Sep 07, 2011 01:34PM ● Published by Erin Frisch
Providing an evolution in education
Story and photos by Vicki Beaver
“Don’t touch its back. It breathes through its back,” echoes through the young crowd under the tent canopy as the small group of kids watches a White’s tree frog from Australia pass from one open hand to another.
Shawn O’Neill of Rainforest Encounters orchestrates the smooth interaction between children and amphibian as he introduces his collection of critters at Kids Fest in Newport, New Hampshire. His ability to calm the uneasy and steady the exuberant is balanced with his care and precaution for everyone involved. His passion for reptiles, amphibians, and other animals is contagious, and it’s reflected in the faces around him.
Hands-on Animal Education
Based in Newport, Rainforest Encounters offers educational, hands-on animal programs at schools, birthday parties, and other events and gatherings. Their goal is to introduce children as well as adults to misunderstood or maligned animals that live locally and around the world and to educate their audiences about them.
Rainforest Encounters has reptiles, amphibians, and invertebrates, including tarantulas, Madagascar hissing cockroaches, scorpions, geckos, bearded dragons, tortoises, lizards, an albino corn snake, pythons, and a nine-foot red-tail boa constrictor. Each program is an interactive presentation. The animals are introduced one at a time, and everyone gets a chance to hold them, ask questions, and hear stories and interesting facts about them.
While parents bring their children for this special experience, O’Neill finds he’s usually surrounded by just as many adults. “They get right in there and get just as excited,” he says.
A Man and a Mission
O’Neill started Rainforest Encounters because of his interest in reptiles and other animals, but a more compelling passion was the catalyst for its creation: to expose children to some of the animals they would otherwise grow up fearing and misunderstanding. “Without exposure, kids have an inherent fear and think that these things are evil and they’re going to hurt them,” says O’Neill. “I try to show kids that they’re harmless, and hopefully they’ll respect them. When you don’t have exposure to these animals, you may always have a fear of them.” He reassures his audience that they are not here to harm people.
Part of every presentation is devoted to explaining how each of these under-appreciated critters plays a beneficial role in the habitat where it lives and in the ecosystem. “Everything plays a part in the global ecosystem, even the little hissing cockroach. Without them, this world would be uninhabitable,” says O’Neill. “They actually benefit us. Cockroaches and lots of other insects help break down decaying matter under trees in the rainforest, which stores most of the carbon dioxide produced. If they didn’t break down all that waste, eventually tree roots would be smothered and the trees would die. That would severely affect the human race. It’s not just the animals you’re looking out for. If something happens to them, it’s going to affect us all.”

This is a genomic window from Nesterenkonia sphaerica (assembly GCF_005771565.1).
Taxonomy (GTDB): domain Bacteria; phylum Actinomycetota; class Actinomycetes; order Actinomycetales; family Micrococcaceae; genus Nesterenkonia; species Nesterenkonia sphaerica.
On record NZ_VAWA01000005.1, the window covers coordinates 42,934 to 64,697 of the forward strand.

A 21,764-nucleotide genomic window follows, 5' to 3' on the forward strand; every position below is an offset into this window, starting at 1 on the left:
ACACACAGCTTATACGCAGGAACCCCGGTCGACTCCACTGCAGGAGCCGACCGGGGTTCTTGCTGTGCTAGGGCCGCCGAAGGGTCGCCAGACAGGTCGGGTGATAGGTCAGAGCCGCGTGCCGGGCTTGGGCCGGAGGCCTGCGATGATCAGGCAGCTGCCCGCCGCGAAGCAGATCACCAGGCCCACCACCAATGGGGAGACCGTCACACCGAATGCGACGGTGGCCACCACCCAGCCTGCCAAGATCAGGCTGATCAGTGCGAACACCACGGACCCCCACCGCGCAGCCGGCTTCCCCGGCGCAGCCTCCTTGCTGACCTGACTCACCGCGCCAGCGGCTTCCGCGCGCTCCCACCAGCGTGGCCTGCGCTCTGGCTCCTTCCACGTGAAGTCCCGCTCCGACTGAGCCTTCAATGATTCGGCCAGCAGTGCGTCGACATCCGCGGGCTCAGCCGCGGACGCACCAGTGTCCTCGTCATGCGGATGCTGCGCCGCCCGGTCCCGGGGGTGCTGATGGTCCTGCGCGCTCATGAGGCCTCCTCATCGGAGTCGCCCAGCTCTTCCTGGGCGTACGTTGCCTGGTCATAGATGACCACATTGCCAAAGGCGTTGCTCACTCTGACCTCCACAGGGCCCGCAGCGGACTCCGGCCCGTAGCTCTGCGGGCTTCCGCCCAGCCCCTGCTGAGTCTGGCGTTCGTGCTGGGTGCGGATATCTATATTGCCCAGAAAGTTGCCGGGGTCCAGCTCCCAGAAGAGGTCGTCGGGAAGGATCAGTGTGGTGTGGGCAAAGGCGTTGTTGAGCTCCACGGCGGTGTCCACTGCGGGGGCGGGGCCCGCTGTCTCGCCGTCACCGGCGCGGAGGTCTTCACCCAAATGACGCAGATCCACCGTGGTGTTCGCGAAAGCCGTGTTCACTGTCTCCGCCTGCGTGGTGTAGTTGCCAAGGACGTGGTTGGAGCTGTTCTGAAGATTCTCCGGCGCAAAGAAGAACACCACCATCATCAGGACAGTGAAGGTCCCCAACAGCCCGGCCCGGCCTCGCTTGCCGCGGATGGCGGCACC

Paying It Forward
Pet-store staff can offer a wealth of knowledge, says O’Neill, but while they know a lot about dogs, cats, birds, and some reptiles, they may not have the in-depth knowledge that a new snake or frog owner might require in order to keep his pet healthy and happy. O’Neill offers consultations for people who need advice after they have purchased an unusual pet. Many times, these pet purchases are the results of “impulse buys,” and people may end up with an animal they don’t really know how to keep healthy; it can be difficult to know how to tell whether the animal is doing well or not.
The absolute last thing O’Neill advises doing is releasing any pet into the wild. Entire ecosystems can be devastated by the release of non-native species that become unwanted pets. Instead, contact him and tell him what you have. If he can take the animal, he’ll even come to your house and pick it up. He will rescue most reptiles, amphibians, and invertebrates, with the exception of venomous animals.
When owners of unusual pets go on vacation, they may have trouble finding pet-sitting services for their critters. O’Neill can help there, too; he offers snake sitting and more at his place or yours.
Worthy of Respect and Admiration
We owe many modern medical advances to nature and animals. The White’s tree frog, for example, is saving people’s lives. All frogs have a secretion as a defense mechanism, and scientists have found a way to reproduce the secretion of the White’s tree frog for use in blood pressure medication.
Most amphibians breathe and drink water through their skins. At Rainforest Encounters, people wash their hands and rinse them well before and after handling the animals. Any residue of soap or chemicals left on hands can be absorbed by amphibians’ skin. These may then enter an animal’s blood stream and be fatal to the animal.
The best thing you can do if you find a wild animal is to leave it alone. Take pictures and enjoy watching it, but don’t try to touch or catch it. Snake populations in New England and amphibian populations almost everywhere have declined rapidly over the past couple of decades.
At the Kids Fest, O’Neill holds out one of the pythons to the slightly cringing crowd and explains that the snake’s skin is not slimy—a common belief. With a little encouragement, even the most tentative hand reaches out and lightly touches the beautiful, scaly skin. “It’s soft!” someone exclaims.Rainforest Encounters Newport, NH (603) 843-8067 www.rainforestencounters.com